Perry, the voice behind New York Street Food, brings you his latest review on New York City food trucks.

The Columbus Circle Holiday Market has really upped its quotient of excellent food vendors this year. There were a few good ones last year, but the food options seems to have nearly doubled this year…and they added seating.

More: NYC’s 6 Best Winter Food Markets

(credit: New York Street Food)

(credit: New York Street Food)

As we previously mentioned in this column, market vendors have become big business. Brooklyn Flea was probably the first market in the NYC area with artisanal food vendors that attracted attention just for the food. Smorgasburg later took things to another level entirely in terms of the sheer number of high-quality food vendors in one place, on the Williamsburg waterfront.

More: NYC’s 5 Best Holiday Markets

Artisanal market food vendors have become so ubiquitous that the Vendy Awards added a Best Market Vendor category in 2012. One of the finalists in that category was Mayhem & Stout, who specialize in slow-braised meats. That’s where we went for lunch, with a sandwich costing $10 and a half sandwich costing $6.

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There were three choices of meat: short rib brisket, pulled chicken and organic lamb. Keeping with the theme of mix-and-match, you choose one of four sauces and one of three toppings.

More: NYC’s 7 Best Brisket Sandwiches

(credit: New York Street Food)

(credit: New York Street Food)

Our order was short rib brisket with horseradish creme sauce and pickled onions on top. With all the great vendors here, we went for a half-sandwich for two reasons: it looked large enough to satisfy, and we could also get dessert without going into a food coma by 3pm.

Unlike our previous holiday market lunch at Mighty Balls, this time we ordered correctly in matching meats and sauces.

The beef was unbelievably tender and juicy, but the bottom of the roll kept it together throughout most of the meal. Only on the last two bites was the roll a little soggy.

Horseradish creme was perfect for beef brisket, adding a bite of creamy spiciness, but not in the chili pepper sense. Horseradish is a different type of spicy than chilies.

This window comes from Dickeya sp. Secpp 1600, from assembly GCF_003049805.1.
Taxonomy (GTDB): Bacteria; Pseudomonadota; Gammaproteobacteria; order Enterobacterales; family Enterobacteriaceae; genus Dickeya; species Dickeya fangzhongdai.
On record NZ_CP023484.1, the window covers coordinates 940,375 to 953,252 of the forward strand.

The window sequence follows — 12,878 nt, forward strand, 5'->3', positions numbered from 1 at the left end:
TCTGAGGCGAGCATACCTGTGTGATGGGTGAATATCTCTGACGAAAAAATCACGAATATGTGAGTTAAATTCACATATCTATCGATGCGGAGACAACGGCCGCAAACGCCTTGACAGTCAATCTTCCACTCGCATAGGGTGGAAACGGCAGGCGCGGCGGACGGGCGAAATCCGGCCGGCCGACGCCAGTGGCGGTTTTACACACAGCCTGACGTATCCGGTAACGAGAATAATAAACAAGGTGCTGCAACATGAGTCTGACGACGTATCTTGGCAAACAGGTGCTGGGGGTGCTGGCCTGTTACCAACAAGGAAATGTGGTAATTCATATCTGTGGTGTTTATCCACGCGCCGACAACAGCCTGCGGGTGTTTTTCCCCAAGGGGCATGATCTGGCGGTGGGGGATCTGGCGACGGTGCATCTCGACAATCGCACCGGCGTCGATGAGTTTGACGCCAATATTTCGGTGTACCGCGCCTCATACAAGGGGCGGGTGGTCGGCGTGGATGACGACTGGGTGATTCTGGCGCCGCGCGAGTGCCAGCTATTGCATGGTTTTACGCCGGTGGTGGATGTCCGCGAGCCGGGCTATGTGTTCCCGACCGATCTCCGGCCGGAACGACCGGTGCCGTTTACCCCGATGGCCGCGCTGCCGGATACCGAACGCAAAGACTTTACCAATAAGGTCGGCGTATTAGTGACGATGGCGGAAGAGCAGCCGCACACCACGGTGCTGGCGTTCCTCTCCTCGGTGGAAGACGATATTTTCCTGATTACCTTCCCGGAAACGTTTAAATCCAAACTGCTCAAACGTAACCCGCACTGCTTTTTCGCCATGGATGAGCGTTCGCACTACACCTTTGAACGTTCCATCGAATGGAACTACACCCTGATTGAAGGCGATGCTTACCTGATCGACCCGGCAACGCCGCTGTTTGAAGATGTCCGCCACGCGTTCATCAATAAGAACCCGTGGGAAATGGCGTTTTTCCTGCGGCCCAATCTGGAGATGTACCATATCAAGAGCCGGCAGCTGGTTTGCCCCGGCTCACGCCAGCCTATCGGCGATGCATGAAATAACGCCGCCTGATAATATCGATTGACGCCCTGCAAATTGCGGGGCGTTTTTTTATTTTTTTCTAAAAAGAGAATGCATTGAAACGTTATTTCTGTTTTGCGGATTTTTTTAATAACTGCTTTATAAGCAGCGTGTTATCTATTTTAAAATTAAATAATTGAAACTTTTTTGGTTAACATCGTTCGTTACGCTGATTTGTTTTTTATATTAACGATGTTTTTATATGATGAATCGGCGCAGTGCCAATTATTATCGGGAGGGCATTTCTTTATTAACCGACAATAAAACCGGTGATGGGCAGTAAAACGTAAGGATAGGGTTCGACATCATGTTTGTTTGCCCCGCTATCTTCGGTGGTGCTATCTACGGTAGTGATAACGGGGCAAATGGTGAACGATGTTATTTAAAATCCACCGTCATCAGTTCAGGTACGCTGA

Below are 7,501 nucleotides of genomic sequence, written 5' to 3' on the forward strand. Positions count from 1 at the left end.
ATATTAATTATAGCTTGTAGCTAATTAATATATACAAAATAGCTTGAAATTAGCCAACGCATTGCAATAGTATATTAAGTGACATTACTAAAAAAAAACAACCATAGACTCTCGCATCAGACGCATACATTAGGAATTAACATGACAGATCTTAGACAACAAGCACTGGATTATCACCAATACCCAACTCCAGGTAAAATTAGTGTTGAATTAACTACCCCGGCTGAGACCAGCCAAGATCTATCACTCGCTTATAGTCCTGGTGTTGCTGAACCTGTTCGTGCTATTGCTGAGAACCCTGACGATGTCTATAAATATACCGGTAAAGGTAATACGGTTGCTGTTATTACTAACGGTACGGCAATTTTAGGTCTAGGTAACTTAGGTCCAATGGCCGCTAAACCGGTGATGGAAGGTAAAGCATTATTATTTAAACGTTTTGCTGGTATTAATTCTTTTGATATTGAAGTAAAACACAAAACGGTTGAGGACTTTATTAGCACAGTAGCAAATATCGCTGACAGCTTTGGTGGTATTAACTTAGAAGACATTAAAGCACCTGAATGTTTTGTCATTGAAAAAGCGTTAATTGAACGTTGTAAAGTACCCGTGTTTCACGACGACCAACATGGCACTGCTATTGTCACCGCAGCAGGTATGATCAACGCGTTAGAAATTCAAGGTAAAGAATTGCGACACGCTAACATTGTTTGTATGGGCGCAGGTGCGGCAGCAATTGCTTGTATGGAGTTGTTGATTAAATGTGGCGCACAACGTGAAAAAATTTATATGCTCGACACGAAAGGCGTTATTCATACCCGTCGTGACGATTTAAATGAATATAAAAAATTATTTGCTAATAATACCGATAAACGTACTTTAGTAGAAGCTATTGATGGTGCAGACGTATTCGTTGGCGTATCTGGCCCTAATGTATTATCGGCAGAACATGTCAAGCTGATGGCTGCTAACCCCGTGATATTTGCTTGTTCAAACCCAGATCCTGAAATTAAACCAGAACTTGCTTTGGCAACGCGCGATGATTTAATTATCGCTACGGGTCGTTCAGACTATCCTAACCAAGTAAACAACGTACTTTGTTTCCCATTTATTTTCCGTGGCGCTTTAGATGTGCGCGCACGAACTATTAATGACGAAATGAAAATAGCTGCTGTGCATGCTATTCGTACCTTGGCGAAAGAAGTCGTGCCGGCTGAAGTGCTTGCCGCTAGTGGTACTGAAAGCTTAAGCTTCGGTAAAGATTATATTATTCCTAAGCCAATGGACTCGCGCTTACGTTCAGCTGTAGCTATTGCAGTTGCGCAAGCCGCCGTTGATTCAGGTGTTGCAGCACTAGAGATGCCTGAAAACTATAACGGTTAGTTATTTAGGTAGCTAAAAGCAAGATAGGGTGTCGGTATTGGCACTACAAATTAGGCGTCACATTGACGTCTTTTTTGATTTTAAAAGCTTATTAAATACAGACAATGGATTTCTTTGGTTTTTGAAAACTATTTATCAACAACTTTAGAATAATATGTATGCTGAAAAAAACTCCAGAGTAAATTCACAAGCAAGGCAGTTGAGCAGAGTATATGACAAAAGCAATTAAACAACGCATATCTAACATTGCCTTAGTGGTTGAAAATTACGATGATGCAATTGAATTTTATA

The pickled onions brought in a little vinegary tang, but not overwhelmingly so.

This was a delicious sandwich which we would heartily recommend to anyone who’s not a vegetarian.

For dessert, we ambled over to the Sigmund Pretzelshop. Most of the pretzels were savory, with flavors like gruyere paprika and truffle cheddar, but they also had cinnamon raisin, our favorite bagel flavor.

It’s tough to tell size from a photo, but each pretzel was about 6 inches across, costs $4, and comes with a choice of topping. The person working suggested raspberry jam on cinnamon raisin, which sold us. They also had honey mustard, which was designed more for the savory pretzels.

The pretzel was soft and warm to eat. It wan’t the prettiest pretzel at the dance, and it could have used more cinnamon, but it was an enjoyable snack.

The raspberry jam was tasty, if a bit on the sweet side. The jam was thick, and worked well as a dipping sauce with the pretzel.

If you’re in the Columbus Circle area, the Holiday Market is a good way to enjoy excellent food vendors without breaking the bank. The market is open until 8pm, so you can go after work, shop, and have a nice, inexpensive dinner too if you’re too far away for lunch.

For more details on the Columbus Circle Holiday Market, including exact hours, click here. They are open every day, and until 4pm on Christmas Eve, for the procrastinators out there. You know who you are!

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